Coming of Age, Spiritual Fiction
Publisher: Balboa Press
The time and the place are universal. Metaxaeus, a youthful yet visionary sculptor, will embark on an odyssey in which he will at last meet face to face with Akasha, a talented storyteller from a distant township. Set in a simple landscape of mountains and rivers, The Sapphire Song is a meditation on the possibilities of love, when seen in the light of the spirit. Underscoring a fidelity to the sacred dimension of life, that so often reveals itself to us in the inmost presence of our dreams, and written with the poignancy of a parable, this timeless story is an evocation of the spiritual power, and the lasting truth, inherent in our quest for an enduring love.
Praise for The Sapphire Song:
“Pedersen’s work is considerably more esoteric than your average teen-geared supernatural romance. The Sapphire Song is a subtle religious allegory in a gently fantastical wrapping, echoing works from Tolkien to Hermann Hesse’s Siddhartha.” – Foreword Reviews
From Book One:
In a different town far away from the village of Metaxaeus, a young girl, Akasha, spins her tales. Like the most skilled weaver, she has a gift for storytelling that is as preternatural in the world as anyone’s gift for doing anything, as anybody’s gift for doing anything at all.
For the tales she tells cause even the most wizened of hearts to belong to her as she unfolds her breathless stories. Young and old alike smile and laugh and weep and finally joy at the spirit and romance of these on-spinning motifs of love and trials and perseverance and even the ways of God and now and then ultimately even the ways of the greatest mystery of all, that of the source of creation itself. See in her thought, then, in her speech, and in her stories, questions encircling questions, and riddles answering to riddles. Akasha is gifted like none other.
The question arises, then, in the minds of her hearers, whence always this fountain of inner peace and wisdom and joy and creativity arising from the soul of such a youngster, and one apparently virgin in the ways of the world? The almighty taleteller-girl Akasha has, in her town and its environs, gotten to be quite the spectacle. Yet what of her own mind?
In one of her most popular stories she spins the tale of a youth with gifted hands who can sculpt any image from any stone, but who cannot figure out how to leave from his home. In this story told by Akasha endings vary and at times the boy makes his fortune and lives happily, in love with a girl from a distant city, but at others it ends badly and the boy at the last finds himself both broke and heartbroken, alone and darkly arthritic, bereft of the great and wonderful gift of his holy craft.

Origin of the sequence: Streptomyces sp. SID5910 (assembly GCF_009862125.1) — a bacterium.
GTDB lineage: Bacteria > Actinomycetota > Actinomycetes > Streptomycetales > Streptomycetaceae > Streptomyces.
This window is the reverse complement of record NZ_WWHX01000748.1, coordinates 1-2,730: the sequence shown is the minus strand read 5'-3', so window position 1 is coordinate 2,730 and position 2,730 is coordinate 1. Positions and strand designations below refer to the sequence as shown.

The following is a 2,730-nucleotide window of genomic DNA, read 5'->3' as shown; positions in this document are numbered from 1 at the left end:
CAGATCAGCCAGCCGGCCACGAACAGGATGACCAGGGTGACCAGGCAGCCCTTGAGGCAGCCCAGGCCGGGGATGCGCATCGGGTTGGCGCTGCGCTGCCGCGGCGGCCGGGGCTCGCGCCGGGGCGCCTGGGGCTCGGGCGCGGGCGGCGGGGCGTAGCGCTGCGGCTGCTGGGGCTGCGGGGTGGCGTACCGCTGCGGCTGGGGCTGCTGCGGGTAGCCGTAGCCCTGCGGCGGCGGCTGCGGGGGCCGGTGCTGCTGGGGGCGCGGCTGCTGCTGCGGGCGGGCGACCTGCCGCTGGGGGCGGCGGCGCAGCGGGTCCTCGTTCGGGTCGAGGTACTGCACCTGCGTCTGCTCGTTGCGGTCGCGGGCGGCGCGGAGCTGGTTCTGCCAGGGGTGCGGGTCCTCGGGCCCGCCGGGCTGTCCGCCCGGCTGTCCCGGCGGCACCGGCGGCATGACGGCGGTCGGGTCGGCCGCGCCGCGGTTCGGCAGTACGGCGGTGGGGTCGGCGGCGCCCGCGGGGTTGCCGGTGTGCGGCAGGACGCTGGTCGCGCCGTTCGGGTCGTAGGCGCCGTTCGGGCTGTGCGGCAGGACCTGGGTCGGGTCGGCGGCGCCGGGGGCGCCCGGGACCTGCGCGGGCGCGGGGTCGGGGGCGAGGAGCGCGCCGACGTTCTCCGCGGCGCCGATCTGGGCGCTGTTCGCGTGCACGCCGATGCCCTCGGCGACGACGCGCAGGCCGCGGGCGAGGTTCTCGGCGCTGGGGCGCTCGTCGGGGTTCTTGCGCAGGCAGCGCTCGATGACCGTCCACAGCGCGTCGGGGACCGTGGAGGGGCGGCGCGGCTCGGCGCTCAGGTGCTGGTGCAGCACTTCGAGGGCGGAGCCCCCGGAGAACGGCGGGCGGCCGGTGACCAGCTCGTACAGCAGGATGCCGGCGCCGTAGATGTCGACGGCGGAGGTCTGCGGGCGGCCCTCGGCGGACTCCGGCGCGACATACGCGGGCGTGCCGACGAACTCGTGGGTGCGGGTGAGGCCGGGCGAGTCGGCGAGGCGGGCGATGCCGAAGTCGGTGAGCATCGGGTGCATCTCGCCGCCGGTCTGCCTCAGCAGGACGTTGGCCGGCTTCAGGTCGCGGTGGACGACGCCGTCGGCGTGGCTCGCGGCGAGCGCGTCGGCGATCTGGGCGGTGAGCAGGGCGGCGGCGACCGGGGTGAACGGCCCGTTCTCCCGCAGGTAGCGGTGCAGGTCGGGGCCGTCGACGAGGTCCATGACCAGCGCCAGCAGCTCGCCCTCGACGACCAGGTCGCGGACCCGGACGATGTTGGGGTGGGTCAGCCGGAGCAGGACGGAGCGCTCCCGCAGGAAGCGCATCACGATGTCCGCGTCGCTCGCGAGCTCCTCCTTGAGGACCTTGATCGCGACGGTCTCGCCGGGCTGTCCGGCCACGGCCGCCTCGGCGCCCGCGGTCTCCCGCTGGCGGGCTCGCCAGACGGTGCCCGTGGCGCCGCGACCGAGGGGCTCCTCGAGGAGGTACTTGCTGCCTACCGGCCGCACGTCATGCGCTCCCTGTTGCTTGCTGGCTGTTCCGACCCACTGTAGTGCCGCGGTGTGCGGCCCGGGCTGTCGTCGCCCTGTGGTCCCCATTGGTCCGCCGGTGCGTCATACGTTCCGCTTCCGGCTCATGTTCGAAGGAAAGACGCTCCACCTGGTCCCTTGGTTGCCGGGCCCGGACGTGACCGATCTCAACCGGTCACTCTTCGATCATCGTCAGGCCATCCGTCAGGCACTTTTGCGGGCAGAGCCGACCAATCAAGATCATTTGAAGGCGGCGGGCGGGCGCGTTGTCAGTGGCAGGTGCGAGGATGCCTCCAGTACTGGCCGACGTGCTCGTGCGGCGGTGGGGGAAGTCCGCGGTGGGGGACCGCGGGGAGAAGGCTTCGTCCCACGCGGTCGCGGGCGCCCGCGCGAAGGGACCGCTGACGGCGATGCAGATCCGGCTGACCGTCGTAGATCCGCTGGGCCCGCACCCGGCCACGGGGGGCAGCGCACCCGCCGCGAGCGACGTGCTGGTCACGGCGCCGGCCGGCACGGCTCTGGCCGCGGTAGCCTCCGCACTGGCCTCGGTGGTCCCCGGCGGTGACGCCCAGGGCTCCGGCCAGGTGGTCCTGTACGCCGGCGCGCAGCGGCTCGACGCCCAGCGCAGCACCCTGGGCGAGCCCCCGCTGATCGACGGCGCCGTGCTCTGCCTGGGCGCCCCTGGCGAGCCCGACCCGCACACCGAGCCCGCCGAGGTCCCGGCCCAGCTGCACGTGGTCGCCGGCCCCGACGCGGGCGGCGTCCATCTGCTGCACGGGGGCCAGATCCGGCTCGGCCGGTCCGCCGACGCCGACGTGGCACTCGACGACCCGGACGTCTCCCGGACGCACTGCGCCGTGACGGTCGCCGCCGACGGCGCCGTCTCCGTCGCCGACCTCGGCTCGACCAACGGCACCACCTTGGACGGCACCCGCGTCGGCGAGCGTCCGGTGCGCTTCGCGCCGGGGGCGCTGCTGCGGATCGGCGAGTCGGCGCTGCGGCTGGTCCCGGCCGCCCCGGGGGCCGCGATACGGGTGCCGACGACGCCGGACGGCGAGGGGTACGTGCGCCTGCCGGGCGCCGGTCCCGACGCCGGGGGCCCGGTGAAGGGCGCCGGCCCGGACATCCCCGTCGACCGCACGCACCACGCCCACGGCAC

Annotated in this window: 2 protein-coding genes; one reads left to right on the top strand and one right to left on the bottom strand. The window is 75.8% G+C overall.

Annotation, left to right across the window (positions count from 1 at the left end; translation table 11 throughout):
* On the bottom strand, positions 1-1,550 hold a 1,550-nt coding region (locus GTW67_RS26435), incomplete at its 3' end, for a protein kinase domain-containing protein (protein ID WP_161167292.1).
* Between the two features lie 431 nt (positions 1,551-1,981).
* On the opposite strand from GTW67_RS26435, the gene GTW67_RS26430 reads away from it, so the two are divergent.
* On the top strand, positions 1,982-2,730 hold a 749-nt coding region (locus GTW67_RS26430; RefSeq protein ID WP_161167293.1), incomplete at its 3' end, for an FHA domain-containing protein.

Let us not forget, however, that Akasha, away down in her heart, knows more than we do; and
perhaps that is why in her thoughts she sometimes dreams of meeting just this youth sculptor wandered away from his very distant village, and his very distant home.
* * * *
From Book Two:
Akasha awakes. Rises from bed; greets the day. Finishes her morning chores, and begins listening for the music, the music within, the music generally escaping her way, at this selfsame hour of the day. Her own orison of play…. She had once been up and away into the mountains, this when she was still but just a little girl. Lost for a moment, she bumped into a strange looking elderly man who claimed to be a magician. When he smiled at her, her feeling of uneasiness vanished, and she found she could not help but smile, too. He is the one who first talked to Akasha about the mystery of spirit, but up until a certain age she had always considered it far more important the moment when he touched with his hand her forehead, for that is when she felt dizzy for a minute, and afterwards when the feeling she always carried inside of her when telling her stories, began.
Now in the mornings and sitting still awaiting the music that comes floating its way into her room, into her heart, into her mind, she thinks often of that afternoon when she encountered the magician. Strange man. Strange things to say to one so young. What did he know? He spoke of the spirit as invisible, as everywhere, as continually aware of everything and everyone, including itself, and he spoke of its connection to the Maker of the World, and to each one of us. He laughed, then, and went on to say only that if you wanted to be in its presence, you would have to learn to sit very still, and to
go all the way within yourself. This all he did say, and then he winked slyly and right at that moment must have handed to her a token, pressed into her open palm, although she was not aware of it at the moment that it happened. All she knew was that when she looked down at her hand she held in it a tiny figurine, and when she looked up again the old man was nowhere to be seen. As far as she could tell, the thing he had presumably pressed into the palm of her hand was nothing but the tiny statue of a boy, a boy who himself held something out in the palm of his own hand, but what it was, was far too small to make out. Since then, though, she had always kept the tiny statue in a place special to her, and that where no one else would be likely to find it. Until one day she realized that it had become precious to her, and she even imagined that when she was feeling cloudy or distressed, she could take up into her hands this trinket and begin to recover her calm or her clarity. She was beginning to get very superstitious.
About the Author
Todd Erick Pedersen is a poet-essayist and novelist whose writing strives to evoke the cross-section between our dreams and the spirit, with a natural sense of wonder and the turning seasons of the Earth. Thus, his poems, his essays, and his stories are an invitation to any reader to explore this timeless terrain for oneself. His home is in the beautiful Bitterroot Valley, in Stevensville, Montana.